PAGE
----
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Industrial Relations in Canada Presentation by Ginette Brazeau, Director of Legislation, Research and Policy Federal Mediation and Conciliation Service.

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Presentation on theme: "Industrial Relations in Canada Presentation by Ginette Brazeau, Director of Legislation, Research and Policy Federal Mediation and Conciliation Service."— Presentation transcript:

1 Industrial Relations in Canada Presentation by Ginette Brazeau, Director of Legislation, Research and Policy Federal Mediation and Conciliation Service Labour Program Human Resources and Social Development Canada

2 2 SECRET Constitutional Jurisdiction  Canada has ten provinces and three territories  The Canadian Constitution assigns jurisdiction for certain industries exclusively to the federal government and others to the provincial governments.

3 3 SECRET The Legal Framework  The Canadian collective bargaining system is HIGHLY DECENTRALIZED, but federal and provincial labour relations legislation share common characteristics. They all: –Establish certification procedures for a union to obtain recognition as the representative of employees in a particular workplace –Set the minimum duration for a collective agreement –Establish procedures for legal strikes and lockouts –Establish ways of resolving disputes during collective bargaining (conciliation and mediation) and during the life of a collective agreement (grievance and arbitration procedure) –Define unfair labour practices –Create a labour relations board, which has quasi-judicial status, to interpret the law and prescribe remedies for violations

4 4 SECRET The Legal Framework (cont’d)  In most Canadian jurisdictions, separate labour relations acts govern public sector employees  Some jurisdictions have separate acts for para-public or quasi-public sector employees (employees who work for government-funded organizations, but don’t directly work for the government)  Some jurisdictions have additional labour relations legislation that applies to particular occupations or industries (e.g. construction). This legislation usually addresses specific conditions in occupations or industries that would not be adequately covered under general labour legislation

5 5 SECRET  There are a number of federal labour relations statutes: –The Canada Labour Code regulates the federal PRIVATE sector (inter-provincial transport (ground, air, marine and rail), telecommunications, broadcasting, banking, Federal crown corporations such as Canada Post, National Museums, and Industries declared by Parliament to be for the general advantage of Canada or two or more provinces (e.g. Nuclear, Grain) ; –The Public Service Labour Relations Act regulates the bargaining relationship between the federal government and its own employees; –The Parliamentary Employment and Staff Relations Act apples to employees of Parliament; and –The Status of the Artist Act gives collective bargaining rights to self-employed entrepreneurs in the cultural sector. The Federal Jurisdiction

6 6 SECRET The Federal Jurisdiction (cont’d)  About 1.3 million employees are subject to federal jurisdiction legislation  Approximately 40% of them are unionized  Nearly 1,500 collective agreements are negotiated under the Canada Labour Code - between 500 and 600 each year

7 7 SECRET Principles of Canadian Labour Relations Found in the Preamble Canada Labour Code, Part I:  Canada is signatory to ILO convention No. 87 concerning Freedom of Association and Protection of Right to Organize;  promotes common well-being through the encouragement of free collective bargaining and the constructive settlement of disputes;  recognizes and supports freedom of association and free collective bargaining as the bases for the determination of good working conditions and sound labour-management relations;  deems the development of good industrial relations to be in the best interests of Canada in ensuring a just share of the fruits of progress for all.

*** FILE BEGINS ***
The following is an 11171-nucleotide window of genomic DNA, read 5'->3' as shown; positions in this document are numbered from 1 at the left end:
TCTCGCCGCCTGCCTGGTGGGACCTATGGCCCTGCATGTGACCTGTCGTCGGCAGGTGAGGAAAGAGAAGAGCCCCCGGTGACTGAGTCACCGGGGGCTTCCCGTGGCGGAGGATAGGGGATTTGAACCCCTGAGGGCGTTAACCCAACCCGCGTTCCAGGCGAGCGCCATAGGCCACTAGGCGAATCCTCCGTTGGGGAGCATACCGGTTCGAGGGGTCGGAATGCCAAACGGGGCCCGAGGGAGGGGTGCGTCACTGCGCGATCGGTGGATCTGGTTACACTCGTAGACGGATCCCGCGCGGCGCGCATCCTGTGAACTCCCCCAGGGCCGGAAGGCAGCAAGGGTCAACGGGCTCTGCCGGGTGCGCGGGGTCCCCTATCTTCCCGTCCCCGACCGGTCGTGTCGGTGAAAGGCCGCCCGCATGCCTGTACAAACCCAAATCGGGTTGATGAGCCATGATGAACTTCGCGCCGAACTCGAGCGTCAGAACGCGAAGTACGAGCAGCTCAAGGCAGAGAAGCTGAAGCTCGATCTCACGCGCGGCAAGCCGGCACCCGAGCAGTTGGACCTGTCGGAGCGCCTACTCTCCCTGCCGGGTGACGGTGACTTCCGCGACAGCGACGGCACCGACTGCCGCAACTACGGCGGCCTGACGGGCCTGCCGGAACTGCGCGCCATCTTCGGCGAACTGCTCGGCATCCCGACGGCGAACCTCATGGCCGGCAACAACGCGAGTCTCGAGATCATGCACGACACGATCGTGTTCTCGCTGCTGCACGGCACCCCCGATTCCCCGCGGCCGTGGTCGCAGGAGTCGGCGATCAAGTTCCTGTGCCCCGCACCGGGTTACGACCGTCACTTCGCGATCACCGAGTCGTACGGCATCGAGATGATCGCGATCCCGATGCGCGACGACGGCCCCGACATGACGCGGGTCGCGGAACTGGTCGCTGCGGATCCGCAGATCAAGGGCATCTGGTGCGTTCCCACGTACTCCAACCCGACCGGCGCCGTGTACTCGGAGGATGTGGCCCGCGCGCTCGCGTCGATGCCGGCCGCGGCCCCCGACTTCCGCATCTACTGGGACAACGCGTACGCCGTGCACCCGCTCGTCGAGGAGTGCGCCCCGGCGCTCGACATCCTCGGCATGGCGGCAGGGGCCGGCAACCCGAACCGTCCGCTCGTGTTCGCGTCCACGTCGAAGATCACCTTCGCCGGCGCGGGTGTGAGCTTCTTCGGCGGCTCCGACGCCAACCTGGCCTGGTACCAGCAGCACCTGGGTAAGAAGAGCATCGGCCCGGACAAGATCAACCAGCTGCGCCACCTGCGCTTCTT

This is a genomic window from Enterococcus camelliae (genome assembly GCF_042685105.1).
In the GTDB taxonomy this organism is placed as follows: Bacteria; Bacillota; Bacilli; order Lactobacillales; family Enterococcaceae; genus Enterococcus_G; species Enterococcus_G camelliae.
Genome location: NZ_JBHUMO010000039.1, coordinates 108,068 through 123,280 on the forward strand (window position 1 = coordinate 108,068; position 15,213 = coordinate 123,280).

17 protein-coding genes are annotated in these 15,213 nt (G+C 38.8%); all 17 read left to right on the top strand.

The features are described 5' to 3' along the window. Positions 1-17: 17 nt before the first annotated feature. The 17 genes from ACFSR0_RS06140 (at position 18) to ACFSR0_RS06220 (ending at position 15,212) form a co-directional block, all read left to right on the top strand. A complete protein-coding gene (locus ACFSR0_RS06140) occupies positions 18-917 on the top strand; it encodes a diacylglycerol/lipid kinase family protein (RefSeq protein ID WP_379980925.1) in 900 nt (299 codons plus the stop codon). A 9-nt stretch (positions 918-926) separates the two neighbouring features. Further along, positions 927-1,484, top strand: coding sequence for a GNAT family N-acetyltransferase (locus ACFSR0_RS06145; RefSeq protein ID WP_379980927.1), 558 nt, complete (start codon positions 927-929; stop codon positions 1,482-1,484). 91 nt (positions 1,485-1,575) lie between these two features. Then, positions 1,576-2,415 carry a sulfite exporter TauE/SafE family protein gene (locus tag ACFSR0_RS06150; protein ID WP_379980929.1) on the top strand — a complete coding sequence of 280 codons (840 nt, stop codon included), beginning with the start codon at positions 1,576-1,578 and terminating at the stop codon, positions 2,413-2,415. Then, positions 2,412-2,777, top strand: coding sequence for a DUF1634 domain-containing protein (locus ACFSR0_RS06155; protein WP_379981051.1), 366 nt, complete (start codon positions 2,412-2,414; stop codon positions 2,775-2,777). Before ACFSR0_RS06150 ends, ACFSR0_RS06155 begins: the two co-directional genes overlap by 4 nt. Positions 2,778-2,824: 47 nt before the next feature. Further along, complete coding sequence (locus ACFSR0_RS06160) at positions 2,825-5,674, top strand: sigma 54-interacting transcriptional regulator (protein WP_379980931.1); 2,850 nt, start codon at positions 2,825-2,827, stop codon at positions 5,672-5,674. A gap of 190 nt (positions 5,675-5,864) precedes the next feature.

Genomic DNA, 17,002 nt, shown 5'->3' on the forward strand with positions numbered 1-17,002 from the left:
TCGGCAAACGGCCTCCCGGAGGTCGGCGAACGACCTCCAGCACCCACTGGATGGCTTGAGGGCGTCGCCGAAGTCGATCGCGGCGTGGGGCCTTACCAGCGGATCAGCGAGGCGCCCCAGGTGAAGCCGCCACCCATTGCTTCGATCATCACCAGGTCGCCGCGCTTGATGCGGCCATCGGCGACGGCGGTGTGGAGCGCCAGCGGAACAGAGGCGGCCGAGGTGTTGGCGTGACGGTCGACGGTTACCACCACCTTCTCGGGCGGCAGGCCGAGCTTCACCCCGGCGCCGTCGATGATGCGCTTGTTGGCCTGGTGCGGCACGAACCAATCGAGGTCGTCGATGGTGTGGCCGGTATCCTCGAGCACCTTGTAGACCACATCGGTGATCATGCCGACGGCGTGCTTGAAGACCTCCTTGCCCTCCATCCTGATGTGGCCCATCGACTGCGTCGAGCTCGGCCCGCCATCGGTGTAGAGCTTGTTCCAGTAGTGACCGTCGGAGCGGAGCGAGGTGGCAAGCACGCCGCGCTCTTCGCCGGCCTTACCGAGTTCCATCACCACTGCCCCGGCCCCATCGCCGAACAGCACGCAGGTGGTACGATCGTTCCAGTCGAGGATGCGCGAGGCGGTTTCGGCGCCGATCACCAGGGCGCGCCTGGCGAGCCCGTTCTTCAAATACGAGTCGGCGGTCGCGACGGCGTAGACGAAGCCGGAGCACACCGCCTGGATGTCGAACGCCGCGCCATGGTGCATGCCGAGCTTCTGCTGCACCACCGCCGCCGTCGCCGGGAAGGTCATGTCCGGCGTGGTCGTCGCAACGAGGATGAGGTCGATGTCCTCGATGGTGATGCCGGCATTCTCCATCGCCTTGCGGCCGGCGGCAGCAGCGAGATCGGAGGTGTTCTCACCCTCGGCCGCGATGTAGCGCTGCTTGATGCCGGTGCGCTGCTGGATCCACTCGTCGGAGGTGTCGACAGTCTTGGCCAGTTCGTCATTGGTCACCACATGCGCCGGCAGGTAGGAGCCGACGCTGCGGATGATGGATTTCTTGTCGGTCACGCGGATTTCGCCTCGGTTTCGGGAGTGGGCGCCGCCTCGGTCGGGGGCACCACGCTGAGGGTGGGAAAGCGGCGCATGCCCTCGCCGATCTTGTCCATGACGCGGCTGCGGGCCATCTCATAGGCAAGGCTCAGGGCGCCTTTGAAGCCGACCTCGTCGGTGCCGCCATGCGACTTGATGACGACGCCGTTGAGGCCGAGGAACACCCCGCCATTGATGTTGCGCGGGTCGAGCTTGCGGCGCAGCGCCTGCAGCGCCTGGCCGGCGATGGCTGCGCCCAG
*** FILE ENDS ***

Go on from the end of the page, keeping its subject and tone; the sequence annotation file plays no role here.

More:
8 8 SECRET The Canadian Model  Main aspects: –A certified bargaining unit is a group of workers, generally in a single workplace, considered appropriate for collective bargaining (community of interest). –The certified bargaining agent (union) has the exclusive right to bargain on behalf of all of the employees in the bargaining unit. –The certified bargaining agent is entitled to collect union dues through a “check-off” system (“Rand Formula”) –The certified bargaining agent is subject to a duty of fair representation.

9 9 SECRET The Canadian Model (cont’d) –Collective bargaining in Canada is generally decentralized: in most cases, bargaining takes place at the plant or enterprise level, between an employer and a certified bargaining unit –Collective agreements take the form of fixed term, legally binding contracts prescribing wages, hours of work and other working conditions, as well as matters such as union recognition, job security and work rules.

10 10 SECRET The Canadian Model (cont’d) –The parties have the duty to bargain in good faith and make every reasonable effort to reach a collective agreement –Strikes and lockouts are illegal during the term of the collective agreement –Some jurisdictions, such as the federal jurisdiction, provide for mandatory conciliation before the parties acquire the right to strike or lockout

11 11 SECRET Union Recognition  Employees in a workplace, by majority support, may choose to be represented by a trade union.  Certification of bargaining agent is a democratic process: –requires 50% +1 majority –evidence can be based on signed membership cards –secret ballot vote can be ordered by labour board  Unions and bargaining units are independent and free from employer interference.